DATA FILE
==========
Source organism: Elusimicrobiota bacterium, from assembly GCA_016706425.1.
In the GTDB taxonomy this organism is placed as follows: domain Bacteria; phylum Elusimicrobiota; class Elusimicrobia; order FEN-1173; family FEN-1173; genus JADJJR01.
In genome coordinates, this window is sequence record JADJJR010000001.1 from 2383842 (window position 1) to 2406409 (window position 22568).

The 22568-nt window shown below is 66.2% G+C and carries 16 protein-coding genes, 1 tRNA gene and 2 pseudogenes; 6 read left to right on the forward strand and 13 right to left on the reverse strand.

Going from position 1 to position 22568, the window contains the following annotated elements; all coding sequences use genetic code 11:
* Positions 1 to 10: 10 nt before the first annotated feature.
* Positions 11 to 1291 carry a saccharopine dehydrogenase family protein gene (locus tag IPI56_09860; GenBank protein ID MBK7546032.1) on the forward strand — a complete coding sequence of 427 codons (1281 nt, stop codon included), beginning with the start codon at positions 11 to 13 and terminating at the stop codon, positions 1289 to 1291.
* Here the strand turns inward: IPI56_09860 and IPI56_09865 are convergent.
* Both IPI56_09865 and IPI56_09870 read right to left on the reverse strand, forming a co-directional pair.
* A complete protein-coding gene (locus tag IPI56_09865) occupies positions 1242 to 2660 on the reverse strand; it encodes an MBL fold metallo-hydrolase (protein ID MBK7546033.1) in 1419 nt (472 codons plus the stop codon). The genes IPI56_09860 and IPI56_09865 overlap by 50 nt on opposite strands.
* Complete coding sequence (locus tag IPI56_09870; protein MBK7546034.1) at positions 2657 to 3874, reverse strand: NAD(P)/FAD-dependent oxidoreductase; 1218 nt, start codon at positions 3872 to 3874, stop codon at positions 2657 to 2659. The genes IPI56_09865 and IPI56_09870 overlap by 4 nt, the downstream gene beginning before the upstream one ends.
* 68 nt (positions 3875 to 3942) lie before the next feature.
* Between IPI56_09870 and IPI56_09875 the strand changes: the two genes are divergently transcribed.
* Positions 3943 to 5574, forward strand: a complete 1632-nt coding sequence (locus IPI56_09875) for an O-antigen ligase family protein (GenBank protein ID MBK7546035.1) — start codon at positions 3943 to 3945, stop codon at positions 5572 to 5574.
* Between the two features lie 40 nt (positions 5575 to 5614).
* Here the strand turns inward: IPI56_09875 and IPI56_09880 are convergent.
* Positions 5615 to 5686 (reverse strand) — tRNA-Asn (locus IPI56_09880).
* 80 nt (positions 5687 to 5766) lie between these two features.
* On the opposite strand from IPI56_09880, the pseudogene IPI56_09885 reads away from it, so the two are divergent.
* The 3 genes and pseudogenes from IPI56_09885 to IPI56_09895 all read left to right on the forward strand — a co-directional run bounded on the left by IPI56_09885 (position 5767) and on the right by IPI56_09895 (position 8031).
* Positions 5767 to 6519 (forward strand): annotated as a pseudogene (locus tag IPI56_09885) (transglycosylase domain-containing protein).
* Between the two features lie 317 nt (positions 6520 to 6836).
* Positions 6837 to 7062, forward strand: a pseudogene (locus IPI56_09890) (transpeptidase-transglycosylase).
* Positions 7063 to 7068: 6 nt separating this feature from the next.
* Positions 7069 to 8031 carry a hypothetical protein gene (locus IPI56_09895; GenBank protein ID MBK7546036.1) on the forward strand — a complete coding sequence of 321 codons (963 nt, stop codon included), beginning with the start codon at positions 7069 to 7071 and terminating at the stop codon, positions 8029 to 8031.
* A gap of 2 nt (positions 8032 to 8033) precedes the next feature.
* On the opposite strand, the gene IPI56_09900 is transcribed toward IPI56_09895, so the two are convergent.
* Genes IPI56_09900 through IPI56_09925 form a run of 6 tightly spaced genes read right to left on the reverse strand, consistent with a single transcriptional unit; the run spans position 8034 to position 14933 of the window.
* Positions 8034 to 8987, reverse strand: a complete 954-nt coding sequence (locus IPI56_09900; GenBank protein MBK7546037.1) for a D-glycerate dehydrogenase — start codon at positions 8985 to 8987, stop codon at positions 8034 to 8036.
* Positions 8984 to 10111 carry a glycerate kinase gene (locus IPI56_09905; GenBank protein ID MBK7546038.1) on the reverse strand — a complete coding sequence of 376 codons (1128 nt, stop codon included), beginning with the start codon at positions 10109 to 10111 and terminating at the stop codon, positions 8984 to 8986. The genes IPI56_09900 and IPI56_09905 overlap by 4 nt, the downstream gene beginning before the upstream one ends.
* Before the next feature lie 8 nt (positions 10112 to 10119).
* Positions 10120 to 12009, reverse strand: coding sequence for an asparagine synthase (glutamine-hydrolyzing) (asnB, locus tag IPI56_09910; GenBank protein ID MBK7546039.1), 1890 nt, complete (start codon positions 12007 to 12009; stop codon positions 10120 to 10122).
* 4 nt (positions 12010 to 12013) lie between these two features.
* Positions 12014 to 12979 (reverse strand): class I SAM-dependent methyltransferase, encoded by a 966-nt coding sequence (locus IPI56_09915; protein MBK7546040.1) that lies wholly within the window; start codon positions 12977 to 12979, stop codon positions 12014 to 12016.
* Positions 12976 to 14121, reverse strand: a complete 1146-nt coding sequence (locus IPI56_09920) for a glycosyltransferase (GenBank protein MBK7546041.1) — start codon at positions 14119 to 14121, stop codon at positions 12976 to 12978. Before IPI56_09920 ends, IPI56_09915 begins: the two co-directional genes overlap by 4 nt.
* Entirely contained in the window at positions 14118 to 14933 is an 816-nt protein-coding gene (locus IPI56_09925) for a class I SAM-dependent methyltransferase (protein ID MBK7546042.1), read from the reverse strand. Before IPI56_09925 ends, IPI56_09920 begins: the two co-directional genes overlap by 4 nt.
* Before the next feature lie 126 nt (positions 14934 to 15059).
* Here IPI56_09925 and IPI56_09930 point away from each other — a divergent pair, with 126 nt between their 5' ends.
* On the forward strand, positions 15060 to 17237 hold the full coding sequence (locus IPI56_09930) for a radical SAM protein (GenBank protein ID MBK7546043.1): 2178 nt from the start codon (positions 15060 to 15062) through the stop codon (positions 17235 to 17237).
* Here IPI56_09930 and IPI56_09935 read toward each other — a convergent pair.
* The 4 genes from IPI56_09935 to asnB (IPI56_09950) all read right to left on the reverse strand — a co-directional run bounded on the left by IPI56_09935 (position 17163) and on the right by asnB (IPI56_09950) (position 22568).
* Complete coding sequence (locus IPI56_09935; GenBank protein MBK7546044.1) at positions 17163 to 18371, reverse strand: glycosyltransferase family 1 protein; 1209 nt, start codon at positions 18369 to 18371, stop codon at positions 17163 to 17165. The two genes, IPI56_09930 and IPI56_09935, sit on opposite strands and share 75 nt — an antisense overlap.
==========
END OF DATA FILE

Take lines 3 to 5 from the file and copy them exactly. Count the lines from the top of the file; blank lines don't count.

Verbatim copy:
In genome coordinates, this window is sequence record JADJJR010000001.1 from 2383842 (window position 1) to 2406409 (window position 22568).

The 22568-nt window shown below is 66.2% G+C and carries 16 protein-coding genes, 1 tRNA gene and 2 pseudogenes; 6 read left to right on the forward strand and 13 right to left on the reverse strand.

Going from position 1 to position 22568, the window contains the following annotated elements; all coding sequences use genetic code 11: